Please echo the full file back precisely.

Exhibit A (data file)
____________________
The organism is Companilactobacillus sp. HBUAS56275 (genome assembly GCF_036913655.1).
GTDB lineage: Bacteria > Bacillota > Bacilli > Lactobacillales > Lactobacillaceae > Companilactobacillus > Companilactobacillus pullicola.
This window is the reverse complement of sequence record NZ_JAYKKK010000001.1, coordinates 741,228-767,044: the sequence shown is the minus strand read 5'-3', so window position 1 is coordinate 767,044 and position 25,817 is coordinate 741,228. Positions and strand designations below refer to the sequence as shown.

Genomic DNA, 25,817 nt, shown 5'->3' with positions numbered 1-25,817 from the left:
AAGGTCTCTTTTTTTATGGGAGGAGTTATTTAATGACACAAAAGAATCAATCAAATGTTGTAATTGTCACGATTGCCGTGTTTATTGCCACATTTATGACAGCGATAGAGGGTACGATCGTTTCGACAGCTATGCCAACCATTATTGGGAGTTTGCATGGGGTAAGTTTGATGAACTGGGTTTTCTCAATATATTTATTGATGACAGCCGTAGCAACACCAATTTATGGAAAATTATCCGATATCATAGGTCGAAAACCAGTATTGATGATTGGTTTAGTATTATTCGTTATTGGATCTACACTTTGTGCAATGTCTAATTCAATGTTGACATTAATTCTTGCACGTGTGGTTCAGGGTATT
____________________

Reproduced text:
The organism is Companilactobacillus sp. HBUAS56275 (genome assembly GCF_036913655.1).
GTDB lineage: Bacteria > Bacillota > Bacilli > Lactobacillales > Lactobacillaceae > Companilactobacillus > Companilactobacillus pullicola.
This window is the reverse complement of sequence record NZ_JAYKKK010000001.1, coordinates 741,228-767,044: the sequence shown is the minus strand read 5'-3', so window position 1 is coordinate 767,044 and position 25,817 is coordinate 741,228. Positions and strand designations below refer to the sequence as shown.

Genomic DNA, 25,817 nt, shown 5'->3' with positions numbered 1-25,817 from the left:
AAGGTCTCTTTTTTTATGGGAGGAGTTATTTAATGACACAAAAGAATCAATCAAATGTTGTAATTGTCACGATTGCCGTGTTTATTGCCACATTTATGACAGCGATAGAGGGTACGATCGTTTCGACAGCTATGCCAACCATTATTGGGAGTTTGCATGGGGTAAGTTTGATGAACTGGGTTTTCTCAATATATTTATTGATGACAGCCGTAGCAACACCAATTTATGGAAAATTATCCGATATCATAGGTCGAAAACCAGTATTGATGATTGGTTTAGTATTATTCGTTATTGGATCTACACTTTGTGCAATGTCTAATTCAATGTTGACATTAATTCTTGCACGTGTGGTTCAGGGTATT